The bedroom should be reserved for sleeping and intimacy only...no emailing, phone calls, computer work etc. This will ensure that your mind associates the bedroom with sleeping and intimacy only and not a time for other activities
Avoid stressful ruminating before bedtime. Allocate a time earlier in the evening to go through worrying or stressful issues. If you find you still can't switch off your mind from worry, keep a journal or notepad by your bedside, each time a new though pops into your mind simply jot it down and close the book and allow yourself time the following day to go over these thoughts
If you can't control outside noises such as barking dogs, noisy neighbours or a snoring partner, a set of earplugs is a great inexpensive resource to have
Try not to engage in anything too mentally stimulating right before bed, use the last hour before bed to relax your mind
Influential Substances on Sleep
Many people resort to taking certain substances in the hopes that they will help them sleep. These are common pitfalls.
Avoid excessive alcohol intake. Alcohol is a depressant and drinking before bed may help a person doze off quickly, however alcohol disrupts the rhythm of the sleep wake cycle and as such a person is likely to wake feeling unrefreshed. Additionally it is likely to increase the need to wake frequently to urinate throughout the night, not to mention the resultant negative effects of hangovers.
Avoid resorting to prescribed sleeping pills. They ultimately are not addressing the underlying cause of sleeplessness, they can cause day time drowsiness and can have a rebound effect whereby a person who has had a stint on them may actually find it more difficult to get to sleep when they come off them.
Avoid smoking. Besides the known negative effects of cigarette smoking, nicotine is a stimulant and as such raises blood pressure and heart rate, both of which will likely keep you awake for longer
Avoid other stimulatory substances before bed such as caffeinated drinks (tea, coffee, chocolate)
Avoid having pets and highly illuminated digital clocks in the bedroom
Keep any clocks facing away from you while you are in bed so as to avoid 'clock watching'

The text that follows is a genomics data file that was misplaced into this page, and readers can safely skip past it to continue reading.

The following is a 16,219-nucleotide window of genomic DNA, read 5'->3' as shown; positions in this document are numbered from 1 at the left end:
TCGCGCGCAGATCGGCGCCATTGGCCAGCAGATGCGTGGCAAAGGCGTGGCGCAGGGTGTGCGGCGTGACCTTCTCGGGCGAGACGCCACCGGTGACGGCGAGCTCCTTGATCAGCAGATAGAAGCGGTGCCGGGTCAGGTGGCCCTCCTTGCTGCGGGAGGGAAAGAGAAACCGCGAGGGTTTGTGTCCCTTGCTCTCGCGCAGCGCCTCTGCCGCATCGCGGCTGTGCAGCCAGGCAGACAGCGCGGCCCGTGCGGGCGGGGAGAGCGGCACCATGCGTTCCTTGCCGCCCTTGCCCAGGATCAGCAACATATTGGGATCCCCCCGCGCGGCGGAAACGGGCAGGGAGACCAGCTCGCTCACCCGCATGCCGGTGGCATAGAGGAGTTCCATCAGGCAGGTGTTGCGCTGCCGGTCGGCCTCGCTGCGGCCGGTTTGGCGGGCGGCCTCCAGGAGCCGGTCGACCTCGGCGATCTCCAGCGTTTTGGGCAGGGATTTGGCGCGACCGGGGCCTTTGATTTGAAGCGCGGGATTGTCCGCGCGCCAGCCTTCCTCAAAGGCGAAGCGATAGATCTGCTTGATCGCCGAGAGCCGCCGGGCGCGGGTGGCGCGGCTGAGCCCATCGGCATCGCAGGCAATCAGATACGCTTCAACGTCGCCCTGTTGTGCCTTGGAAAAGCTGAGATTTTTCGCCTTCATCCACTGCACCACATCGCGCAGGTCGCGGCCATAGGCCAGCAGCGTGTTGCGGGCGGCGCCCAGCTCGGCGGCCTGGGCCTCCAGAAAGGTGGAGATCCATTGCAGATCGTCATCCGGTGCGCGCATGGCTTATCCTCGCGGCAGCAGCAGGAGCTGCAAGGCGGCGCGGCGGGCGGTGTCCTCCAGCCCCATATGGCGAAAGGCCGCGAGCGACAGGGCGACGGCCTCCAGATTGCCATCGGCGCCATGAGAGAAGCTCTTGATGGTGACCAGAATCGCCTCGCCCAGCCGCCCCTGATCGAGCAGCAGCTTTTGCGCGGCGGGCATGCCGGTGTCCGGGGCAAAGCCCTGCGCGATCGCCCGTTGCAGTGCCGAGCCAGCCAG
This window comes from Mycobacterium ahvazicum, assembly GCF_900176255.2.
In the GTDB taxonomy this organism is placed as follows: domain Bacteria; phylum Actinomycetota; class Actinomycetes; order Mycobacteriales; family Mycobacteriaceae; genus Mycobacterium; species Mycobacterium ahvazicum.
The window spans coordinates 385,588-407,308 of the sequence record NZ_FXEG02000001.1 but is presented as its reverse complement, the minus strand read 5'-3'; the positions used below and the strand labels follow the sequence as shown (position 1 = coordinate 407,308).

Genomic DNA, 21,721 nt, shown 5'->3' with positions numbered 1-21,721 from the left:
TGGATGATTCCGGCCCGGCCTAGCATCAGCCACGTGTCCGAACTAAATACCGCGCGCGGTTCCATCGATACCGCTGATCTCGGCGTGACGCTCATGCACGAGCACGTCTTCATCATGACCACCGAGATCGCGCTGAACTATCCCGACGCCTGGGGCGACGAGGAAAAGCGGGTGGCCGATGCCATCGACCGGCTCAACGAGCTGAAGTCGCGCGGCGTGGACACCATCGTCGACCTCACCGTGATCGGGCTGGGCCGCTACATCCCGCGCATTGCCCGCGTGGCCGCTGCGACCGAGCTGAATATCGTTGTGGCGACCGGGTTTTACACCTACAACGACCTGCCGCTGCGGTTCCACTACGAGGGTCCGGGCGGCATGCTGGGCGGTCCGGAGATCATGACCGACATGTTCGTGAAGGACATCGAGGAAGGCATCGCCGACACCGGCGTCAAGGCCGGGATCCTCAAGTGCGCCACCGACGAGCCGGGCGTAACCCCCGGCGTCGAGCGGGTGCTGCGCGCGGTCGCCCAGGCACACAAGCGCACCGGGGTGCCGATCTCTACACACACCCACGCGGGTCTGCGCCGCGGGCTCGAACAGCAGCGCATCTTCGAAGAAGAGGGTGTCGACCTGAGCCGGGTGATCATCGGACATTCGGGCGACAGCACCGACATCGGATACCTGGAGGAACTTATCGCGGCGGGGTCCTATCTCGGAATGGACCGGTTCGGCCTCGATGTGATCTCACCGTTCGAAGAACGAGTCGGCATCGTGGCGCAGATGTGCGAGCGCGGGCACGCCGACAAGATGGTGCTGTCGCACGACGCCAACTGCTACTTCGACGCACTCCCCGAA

Other Sleep Promoting Tools
Some lifestyle adjustments and inclusions that may improve your sleep include:
A warm herbal tea about 1 hour before bed time is a lovely ritual or habit to get into to help promote a restful sleep. I recommend to my clients this SLEEP Blend that I have specifically designed with herbs traditionally used in supporting the nervous system and good quality sleep habits
A warm bath 1-2 hours before bed with the addition of some epsom salts or magnesium flakes and a few drops of some sleep promoting essential oils (I love lavender, roman chamomile and frankincense) is a great way to relax both the mind and body and get ready for a good nights rest
If you find your sleeping issues are linking to worry, especially at night you could as previously mentioned keep a journal bedside and write down your thoughts as they pop up and then move on. You can also allocate a time earlier in the evening to be your 'worry time' then if things bother you again when you are in bed remind yourself that you have already done your worrying for the day
Relaxation exercises and specific breathing techniques used for relaxation are a great way to calm the body and mind preparing you for sleep
If you can't fall asleep get out of bed, go to another room and do something calmly, such as reading a book until you feel sleepy and then head back to bed
If you have failed in successfully setting up good sleep patterns you may need to seek professional help. As a complimentary health practitioner, it is my goal to work together with my clients to address underlying causes for dis-ease. By treating holistically, we look at the individuals genetic, environmental, physical, mental and emotional triggers and then create a personalised treatment program unique to each individual. If you would like to know more or book an appointment please click here.
I look forward to hearing from you! xx